Vertical Vegetable Aquaponics
Florafelt Pro System aquaponic test garden growing lettuce from seed in Sonoma, California.
What is Aquaponics?
The system is based on aquaponic growing methods that use live fish that create waste to be used as fertilizer for the plants. Water is circulated over a growing medium that supports roots and plant materials. Plants absorb the nutrients from the fish and produce purified water that is returned to the fish tank. The ‘closed loop’ system is water efficient and can provide food sources from both the fish and plants.
For our aquaponics installation we grew a variety of leafy greens from sprouted from seeds. We used a hearty breed of goldfish to keep it easy for our initial runs. The goal was to build up the natural biology in the system to create a balanced ecosystem for both the plants and fish. The water system runs continuously to keep the plant materials irrigated and the water oxygenated for the fish. A pump that is always on is more reliable because it prevents pump cycling and extends pump life.
The aquaponic system is prepared for another year of planting. Florafelt Pro system units are mounted above 100 gallon tanks. This siThe Florafelt aquaponic growing system is prepared for another year of planting. Florafelt Pro system units are mounted above 100 gallon tanks. This simple system provides a copious amount of vegetable and fish harvests.
Supports and Grids
Struts are mounted to the building facade. Bent wire stainless steel grids are clipped to the struts using strut clamps.
Plastic water shields are inserted into the grids to provide waterproofing.
Water Tanks and Protective Covers
Large 100 gallon tanks are placed below each set of grids that cover an area 8 feet wide by 4 feet tall. A gutter directs water into the tank. A section of grid is hinged and locked on the top of the tank for child safety and to keep rodents out. Built-out tank surrounds would make this a much more attractive installation. For this test garden, these were adequate.
Standard 5/8″ irrigation tubing is used to circulate water through the system. Large holes are placed above each felted column. Only one line of tubing across the top. Tubing ends are stopped using the folded method.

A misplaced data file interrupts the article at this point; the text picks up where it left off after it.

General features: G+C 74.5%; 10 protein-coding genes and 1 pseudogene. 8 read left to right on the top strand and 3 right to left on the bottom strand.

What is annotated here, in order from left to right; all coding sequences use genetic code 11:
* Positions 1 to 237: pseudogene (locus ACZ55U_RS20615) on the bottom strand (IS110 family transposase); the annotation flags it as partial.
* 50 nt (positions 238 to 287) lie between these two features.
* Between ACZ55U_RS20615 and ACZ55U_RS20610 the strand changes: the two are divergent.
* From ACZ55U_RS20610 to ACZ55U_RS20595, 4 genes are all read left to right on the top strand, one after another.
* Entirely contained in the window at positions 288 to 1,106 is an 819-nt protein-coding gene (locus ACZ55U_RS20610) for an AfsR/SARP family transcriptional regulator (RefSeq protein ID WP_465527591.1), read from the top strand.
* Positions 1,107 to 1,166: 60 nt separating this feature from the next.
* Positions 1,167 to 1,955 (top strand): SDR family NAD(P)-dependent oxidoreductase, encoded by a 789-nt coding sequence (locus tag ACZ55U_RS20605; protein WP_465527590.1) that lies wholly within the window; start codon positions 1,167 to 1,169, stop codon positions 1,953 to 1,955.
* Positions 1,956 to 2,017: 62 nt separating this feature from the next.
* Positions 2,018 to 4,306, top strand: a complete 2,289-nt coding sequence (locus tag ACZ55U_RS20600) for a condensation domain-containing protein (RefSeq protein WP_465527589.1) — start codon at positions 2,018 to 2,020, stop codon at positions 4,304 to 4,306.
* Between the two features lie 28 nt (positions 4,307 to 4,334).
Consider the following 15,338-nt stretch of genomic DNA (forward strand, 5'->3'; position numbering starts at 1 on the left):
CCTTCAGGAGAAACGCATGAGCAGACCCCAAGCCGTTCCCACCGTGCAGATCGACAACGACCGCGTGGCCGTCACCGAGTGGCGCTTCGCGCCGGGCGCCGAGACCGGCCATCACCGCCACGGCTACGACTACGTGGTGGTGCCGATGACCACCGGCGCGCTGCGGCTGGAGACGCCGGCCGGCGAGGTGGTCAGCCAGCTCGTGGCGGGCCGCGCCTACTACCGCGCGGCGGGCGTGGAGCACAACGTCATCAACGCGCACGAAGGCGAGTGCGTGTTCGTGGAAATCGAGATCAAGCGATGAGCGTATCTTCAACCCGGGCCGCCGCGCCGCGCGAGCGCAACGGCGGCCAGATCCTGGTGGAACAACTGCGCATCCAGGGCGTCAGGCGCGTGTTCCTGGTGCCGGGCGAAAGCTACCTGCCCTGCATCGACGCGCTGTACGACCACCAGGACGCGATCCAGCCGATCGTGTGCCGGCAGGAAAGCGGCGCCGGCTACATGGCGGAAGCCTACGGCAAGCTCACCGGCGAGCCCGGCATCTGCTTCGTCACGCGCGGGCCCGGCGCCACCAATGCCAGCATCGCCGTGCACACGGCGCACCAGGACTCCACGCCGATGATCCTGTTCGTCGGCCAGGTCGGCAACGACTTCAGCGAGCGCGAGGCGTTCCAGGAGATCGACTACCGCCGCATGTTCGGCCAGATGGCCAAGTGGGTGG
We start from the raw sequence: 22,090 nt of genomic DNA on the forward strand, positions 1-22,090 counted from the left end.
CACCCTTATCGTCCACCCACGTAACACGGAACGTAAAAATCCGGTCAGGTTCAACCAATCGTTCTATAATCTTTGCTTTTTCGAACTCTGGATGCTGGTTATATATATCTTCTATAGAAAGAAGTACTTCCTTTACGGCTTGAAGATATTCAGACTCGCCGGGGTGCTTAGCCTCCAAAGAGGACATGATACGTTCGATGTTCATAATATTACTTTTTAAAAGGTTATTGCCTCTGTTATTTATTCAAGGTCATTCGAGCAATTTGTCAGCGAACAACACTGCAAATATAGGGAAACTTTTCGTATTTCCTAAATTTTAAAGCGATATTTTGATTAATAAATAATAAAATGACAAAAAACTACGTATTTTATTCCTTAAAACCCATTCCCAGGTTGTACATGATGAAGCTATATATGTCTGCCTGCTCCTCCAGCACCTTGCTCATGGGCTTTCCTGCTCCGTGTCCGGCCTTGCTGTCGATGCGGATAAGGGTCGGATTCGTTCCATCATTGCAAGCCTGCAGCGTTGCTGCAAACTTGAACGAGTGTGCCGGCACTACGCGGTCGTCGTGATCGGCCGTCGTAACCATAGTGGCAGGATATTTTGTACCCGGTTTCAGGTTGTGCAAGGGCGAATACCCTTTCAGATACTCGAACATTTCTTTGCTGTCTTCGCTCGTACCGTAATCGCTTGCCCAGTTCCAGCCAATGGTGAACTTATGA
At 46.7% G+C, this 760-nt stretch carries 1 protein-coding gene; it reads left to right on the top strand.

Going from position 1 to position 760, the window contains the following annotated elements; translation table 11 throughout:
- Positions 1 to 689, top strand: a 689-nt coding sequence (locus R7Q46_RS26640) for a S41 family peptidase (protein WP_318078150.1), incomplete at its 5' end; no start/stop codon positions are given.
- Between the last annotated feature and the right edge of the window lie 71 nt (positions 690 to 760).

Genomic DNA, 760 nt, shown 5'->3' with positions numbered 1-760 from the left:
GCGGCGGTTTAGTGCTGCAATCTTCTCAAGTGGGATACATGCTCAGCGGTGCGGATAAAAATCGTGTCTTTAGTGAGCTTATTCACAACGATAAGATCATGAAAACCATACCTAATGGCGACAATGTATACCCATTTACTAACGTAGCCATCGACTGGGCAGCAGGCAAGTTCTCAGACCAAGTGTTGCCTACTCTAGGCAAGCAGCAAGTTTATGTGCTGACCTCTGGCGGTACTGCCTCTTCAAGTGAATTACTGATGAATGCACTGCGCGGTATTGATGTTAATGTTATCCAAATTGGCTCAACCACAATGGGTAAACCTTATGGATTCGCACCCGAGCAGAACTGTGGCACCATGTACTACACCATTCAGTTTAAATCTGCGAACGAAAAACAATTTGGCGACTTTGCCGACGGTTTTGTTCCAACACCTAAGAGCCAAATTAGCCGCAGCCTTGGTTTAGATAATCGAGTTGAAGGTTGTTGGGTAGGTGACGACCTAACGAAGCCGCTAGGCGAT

Florafelt Grow Buns are pre-folded and held together with rubber bands. Each bun creates a plantable furrow for seeds.
A simple pump sits in the tank and tubing is run up and through the gutter downspout.
Automatic Water Filler
Water levels are maintained with a toilet filler.
Continuous Water Flow
Water flows through the system and back into the tank. This simple installation uses minimal drain trays and tubing.
Water Filter Balances pH
An inline water filter is used to remove most of the calcium carbonate from the municipal water system. This helps to keep calcium deposits low and water pH in balance. Simple hose connections keeps the installation simple and easy to modify.
Fish are Added
Goldfish are added to the tank after the system ran for a month.
A water flow meter is added to determine how much water was added to the system. Green plastic was used to wrap the main valve to prevent accidental water shutoff. The combined systems of 32 square feet of high density planting area used on average 17 gallons per week. This includes the evaporation from both of the 100 gallon tanks. There were a total of 128 plants in this system.
A wide variety of lettuce and kale are tested in the system. Labels are made for each test section.
Seeds are planted in the Grow Bun furrows and labels are added.
Loads of Greens
After a couple months the seeds sprouted and grew into healthy plants.
The system is very easy to maintain. Very little maintenance is required to keep it going. The fish need to be fed daily and the greens harvested. At the end of the season large plants are removed at the stem. The roots are allowed to remain in the felt. These decay and begin to build organic matter in the system. The following season new seed are added to the system to repeat the cycle.
Questions and Comments
More notes will be added to this article as time permits. Feel free to reach out and contact us if you have any questions about this project.